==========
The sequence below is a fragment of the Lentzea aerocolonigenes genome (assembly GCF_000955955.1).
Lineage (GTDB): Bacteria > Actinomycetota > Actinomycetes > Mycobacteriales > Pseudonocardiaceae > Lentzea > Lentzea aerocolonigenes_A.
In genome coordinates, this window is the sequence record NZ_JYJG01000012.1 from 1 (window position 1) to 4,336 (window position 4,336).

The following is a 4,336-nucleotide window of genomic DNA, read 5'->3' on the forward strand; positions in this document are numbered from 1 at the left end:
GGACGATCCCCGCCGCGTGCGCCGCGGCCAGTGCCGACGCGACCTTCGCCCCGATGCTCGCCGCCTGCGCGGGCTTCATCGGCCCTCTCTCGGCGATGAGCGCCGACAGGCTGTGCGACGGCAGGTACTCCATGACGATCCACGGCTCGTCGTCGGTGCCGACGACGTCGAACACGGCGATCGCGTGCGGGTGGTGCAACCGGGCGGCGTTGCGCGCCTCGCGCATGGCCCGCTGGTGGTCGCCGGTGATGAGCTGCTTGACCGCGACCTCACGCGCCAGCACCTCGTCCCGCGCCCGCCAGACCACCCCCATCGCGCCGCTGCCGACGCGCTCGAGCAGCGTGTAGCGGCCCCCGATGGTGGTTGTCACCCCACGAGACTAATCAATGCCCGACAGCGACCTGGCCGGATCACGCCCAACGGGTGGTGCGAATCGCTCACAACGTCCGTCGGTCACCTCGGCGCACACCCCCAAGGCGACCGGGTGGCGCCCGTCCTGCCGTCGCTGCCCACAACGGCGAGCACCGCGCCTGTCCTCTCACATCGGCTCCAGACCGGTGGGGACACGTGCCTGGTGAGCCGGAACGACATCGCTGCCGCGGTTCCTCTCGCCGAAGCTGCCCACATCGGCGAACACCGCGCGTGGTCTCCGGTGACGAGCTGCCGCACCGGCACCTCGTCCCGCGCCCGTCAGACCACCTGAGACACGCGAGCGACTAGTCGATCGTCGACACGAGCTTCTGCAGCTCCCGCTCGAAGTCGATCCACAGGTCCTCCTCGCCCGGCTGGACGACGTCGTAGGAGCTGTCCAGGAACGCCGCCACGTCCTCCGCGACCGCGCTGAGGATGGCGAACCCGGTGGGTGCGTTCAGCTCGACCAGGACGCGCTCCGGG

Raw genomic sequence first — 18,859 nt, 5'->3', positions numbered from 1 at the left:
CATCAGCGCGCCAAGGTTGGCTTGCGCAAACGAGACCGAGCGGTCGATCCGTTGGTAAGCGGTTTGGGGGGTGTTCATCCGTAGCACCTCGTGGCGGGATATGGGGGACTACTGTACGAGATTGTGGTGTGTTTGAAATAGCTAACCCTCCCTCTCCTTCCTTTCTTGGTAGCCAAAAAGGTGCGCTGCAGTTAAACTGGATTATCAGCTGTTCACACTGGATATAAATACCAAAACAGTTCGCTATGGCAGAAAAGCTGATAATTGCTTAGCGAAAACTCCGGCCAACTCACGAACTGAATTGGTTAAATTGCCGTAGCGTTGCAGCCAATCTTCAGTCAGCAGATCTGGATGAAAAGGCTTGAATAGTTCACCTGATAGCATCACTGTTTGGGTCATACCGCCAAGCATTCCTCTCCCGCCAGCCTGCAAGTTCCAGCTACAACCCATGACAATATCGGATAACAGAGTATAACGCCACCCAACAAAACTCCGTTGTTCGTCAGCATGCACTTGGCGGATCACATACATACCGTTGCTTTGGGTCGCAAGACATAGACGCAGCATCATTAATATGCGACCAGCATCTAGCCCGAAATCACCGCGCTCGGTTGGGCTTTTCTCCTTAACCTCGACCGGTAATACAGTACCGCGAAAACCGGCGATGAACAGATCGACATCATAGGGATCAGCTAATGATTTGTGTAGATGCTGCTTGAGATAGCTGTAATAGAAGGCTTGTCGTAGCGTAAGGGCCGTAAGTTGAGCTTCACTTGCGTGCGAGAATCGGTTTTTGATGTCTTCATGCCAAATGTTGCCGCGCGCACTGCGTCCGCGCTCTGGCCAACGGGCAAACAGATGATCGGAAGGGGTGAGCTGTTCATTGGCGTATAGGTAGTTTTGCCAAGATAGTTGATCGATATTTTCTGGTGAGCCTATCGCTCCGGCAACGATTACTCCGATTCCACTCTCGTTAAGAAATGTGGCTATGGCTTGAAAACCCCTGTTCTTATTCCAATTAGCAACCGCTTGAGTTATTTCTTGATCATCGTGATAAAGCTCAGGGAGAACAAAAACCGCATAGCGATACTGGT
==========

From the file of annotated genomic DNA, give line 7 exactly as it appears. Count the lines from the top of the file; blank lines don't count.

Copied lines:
CATCAGCGCGCCAAGGTTGGCTTGCGCAAACGAGACCGAGCGGTCGATCCGTTGGTAAGCGGTTTGGGGGGTGTTCATCCGTAGCACCTCGTGGCGGGATATGGGGGACTACTGTACGAGATTGTGGTGTGTTTGAAATAGCTAACCCTCCCTCTCCTTCCTTTCTTGGTAGCCAAAAAGGTGCGCTGCAGTTAAACTGGATTATCAGCTGTTCACACTGGATATAAATACCAAAACAGTTCGCTATGGCAGAAAAGCTGATAATTGCTTAGCGAAAACTCCGGCCAACTCACGAACTGAATTGGTTAAATTGCCGTAGCGTTGCAGCCAATCTTCAGTCAGCAGATCTGGATGAAAAGGCTTGAATAGTTCACCTGATAGCATCACTGTTTGGGTCATACCGCCAAGCATTCCTCTCCCGCCAGCCTGCAAGTTCCAGCTACAACCCATGACAATATCGGATAACAGAGTATAACGCCACCCAACAAAACTCCGTTGTTCGTCAGCATGCACTTGGCGGATCACATACATACCGTTGCTTTGGGTCGCAAGACATAGACGCAGCATCATTAATATGCGACCAGCATCTAGCCCGAAATCACCGCGCTCGGTTGGGCTTTTCTCCTTAACCTCGACCGGTAATACAGTACCGCGAAAACCGGCGATGAACAGATCGACATCATAGGGATCAGCTAATGATTTGTGTAGATGCTGCTTGAGATAGCTGTAATAGAAGGCTTGTCGTAGCGTAAGGGCCGTAAGTTGAGCTTCACTTGCGTGCGAGAATCGGTTTTTGATGTCTTCATGCCAAATGTTGCCGCGCGCACTGCGTCCGCGCTCTGGCCAACGGGCAAACAGATGATCGGAAGGGGTGAGCTGTTCATTGGCGTATAGGTAGTTTTGCCAAGATAGTTGATCGATATTTTCTGGTGAGCCTATCGCTCCGGCAACGATTACTCCGATTCCACTCTCGTTAAGAAATGTGGCTATGGCTTGAAAACCCCTGTTCTTATTCCAATTAGCAACCGCTTGAGTTATTTCTTGATCATCGTGATAAAGCTCAGGGAGAACAAAAACCGCATAGCGATACTGGT